Friday, November 1, 2013

Holy Festivals and Secular Days

While not the definitive Gaelic New Year, I like many others regard Samhain to be the Gaelic New Year. Thus, my year begins after my Samhain celebrations. I'm finishing my ritual and overall festivities specifically for my spiritual self tonight, but I wanted to take the time to share my yearly celebrations (mainly because I pinpointed what they would be a few weeks ago.) Like my beliefs, these may change over the years. But as of this moment, here's my holiday calendar.
I have my holidays broken up between "Holy Festivals" and "Secular Days." The former is what I celebrate as a Gaelic Polytheist (I'm still hesitant to call myself that, but the more I study and practice the more confident I feel.) The latter are Secular Days that are more observational and lax. When thinking about my year, I remembered how Pi Day means a lot to me as a math nerd. I have always made it a point to get a pie on this day and just overall be gleeful about math. That inspired me to peruse this site for official days like Pi Day that I would want to observe. These wouldn't be fancy, elaborate celebrations. Nor would there be any spiritual significance to them. But, like Pi Day, I want to celebrate secular aspects of my life as well as the divine aspects.

The Holy Festivals are as follows: 

A difficult aspect of this arrangement is fitting in Midwinter. Traditionally, there doesn't seem to be a Gaelic festival for Midwinter. And unlike Midsummer, which was celebrated in Isle of Mann and parts of Ireland, there isn't really any specific traditions. But that "time of year" is important to me as someone who was raised Christian, and I can't let it go so easily. I plan to create my own version of a Midwinter celebration, which will be small and a lesser festival. But I know I want to celebrate it.

Now we have my Secular Days, which is a longer list:
  • November 18th - Occult Day
  • December 10th - Human Rights Day (December being Human Rights Month)
  • January 20th - International Day Of Acceptance (link)
  • January 21st - National Hugging Day
  • January 29th - National Puzzle Day
  • February 26th - Tell a Fairy Tale Day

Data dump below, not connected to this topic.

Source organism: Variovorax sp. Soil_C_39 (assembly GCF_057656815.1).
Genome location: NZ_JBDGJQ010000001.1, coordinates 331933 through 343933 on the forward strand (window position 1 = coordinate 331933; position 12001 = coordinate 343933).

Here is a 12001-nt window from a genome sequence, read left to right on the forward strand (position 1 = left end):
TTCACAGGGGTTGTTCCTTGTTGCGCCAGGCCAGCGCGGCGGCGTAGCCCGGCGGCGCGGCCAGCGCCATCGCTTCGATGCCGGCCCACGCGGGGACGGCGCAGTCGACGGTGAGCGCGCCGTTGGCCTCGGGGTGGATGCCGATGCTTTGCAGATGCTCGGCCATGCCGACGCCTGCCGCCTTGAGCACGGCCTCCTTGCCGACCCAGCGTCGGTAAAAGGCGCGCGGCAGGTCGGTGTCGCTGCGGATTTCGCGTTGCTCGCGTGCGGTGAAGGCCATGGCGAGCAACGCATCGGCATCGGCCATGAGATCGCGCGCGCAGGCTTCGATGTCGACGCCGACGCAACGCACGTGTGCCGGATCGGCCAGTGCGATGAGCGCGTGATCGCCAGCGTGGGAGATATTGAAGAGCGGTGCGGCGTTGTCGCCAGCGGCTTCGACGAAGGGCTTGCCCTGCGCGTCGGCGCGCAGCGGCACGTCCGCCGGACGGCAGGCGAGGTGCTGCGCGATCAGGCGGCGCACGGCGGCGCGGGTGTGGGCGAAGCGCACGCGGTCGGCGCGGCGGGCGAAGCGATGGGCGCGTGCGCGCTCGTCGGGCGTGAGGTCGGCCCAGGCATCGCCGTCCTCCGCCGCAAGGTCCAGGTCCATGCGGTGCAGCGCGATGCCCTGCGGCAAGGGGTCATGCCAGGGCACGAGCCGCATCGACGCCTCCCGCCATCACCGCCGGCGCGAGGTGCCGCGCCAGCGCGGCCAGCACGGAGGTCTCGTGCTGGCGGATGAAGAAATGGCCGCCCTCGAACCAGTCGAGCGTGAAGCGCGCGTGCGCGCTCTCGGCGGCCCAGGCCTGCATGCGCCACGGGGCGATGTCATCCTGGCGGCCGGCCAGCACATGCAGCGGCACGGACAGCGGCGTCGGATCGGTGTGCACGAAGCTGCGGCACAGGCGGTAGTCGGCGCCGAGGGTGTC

• March 2nd - Old Stuff Day (Look through old pictures, notes, etc)
  • March 8th - Women’s Day (link)
  • March 10th - Day of Awesomeness
  • March 14th - Pi Day
  • April 10th - National Sibling Day
  • April 23rd - Shakespeare Day (or Talk Like Shakespeare Day)
  • May 4th - Free Comic Book Day
  • May 25th - Towel Day (Hitchhiker’s Guide to the Galaxy)
  • June 8th - Ocean Day (link)
  • 1st Saturday in July - Hop a Park Day! (Visit local parks)
  • July 13th - Embrace Your Geekness Day
  • 1st Sunday in August - Friendship Day
  • September 8th - International Literacy Day
  • September 12th - Video Games Day
  • October 6th - Mad Hatter Day (Wonderland Day)
  • October 28th - Plush Animal Lover’s Day

Everything listed has a reason. And since they're secular, I may not celebrate it beyond just posting a, "Happy ___ Day!" Or with Pi Day, I may get a pie to celebrate. With Occult Day, I may get a reading done by my favorite reader. On Puzzle Day, I will probably try to complete a puzzle (or replay Portal 1/2!) On Mad Hatter Day, I might reread the Wonderland books. I don't know yet! Unlike Pi Day, I don't have yet a set tradition. But I plan to figure it out as each day comes and goes. I might eventually kick out some days, but as of now, I plan to at least observe each one.

Not yet put on either list is Passover Seder. I'm not Jewish or from a Jewish family, but my boyfriend is. We celebrated Passover Seder last year with his family and I enjoyed it immensely, as did he. I also know it's his favorite holiday. I am fairly sure we are going to celebrate Hanukkah (at least the first night) at his parents' house too. However, I don't know how much of his Jewish heritage and traditions he wants to bring into our lives. If/when we get married, I will add whatever traditions he has kept onto my list--since I hope someday to pass this down to my children, and they to their children, and so forth. 

That concludes my Holy Festivals and Secular Days. I don't have a precise question, but I do implore for people to share with me their traditions and special days as they see fit. Has anyone else incorporated secular days like Pi Day into an annual tradition? 

1 comment:

  1. First, you need to add Cassmas Eve (May 12) and Cassmas (May 13) to your list of holy days. :)

    Second, this post inspired me to write my own about holidays and annual traditions. It should be done by the end of the day: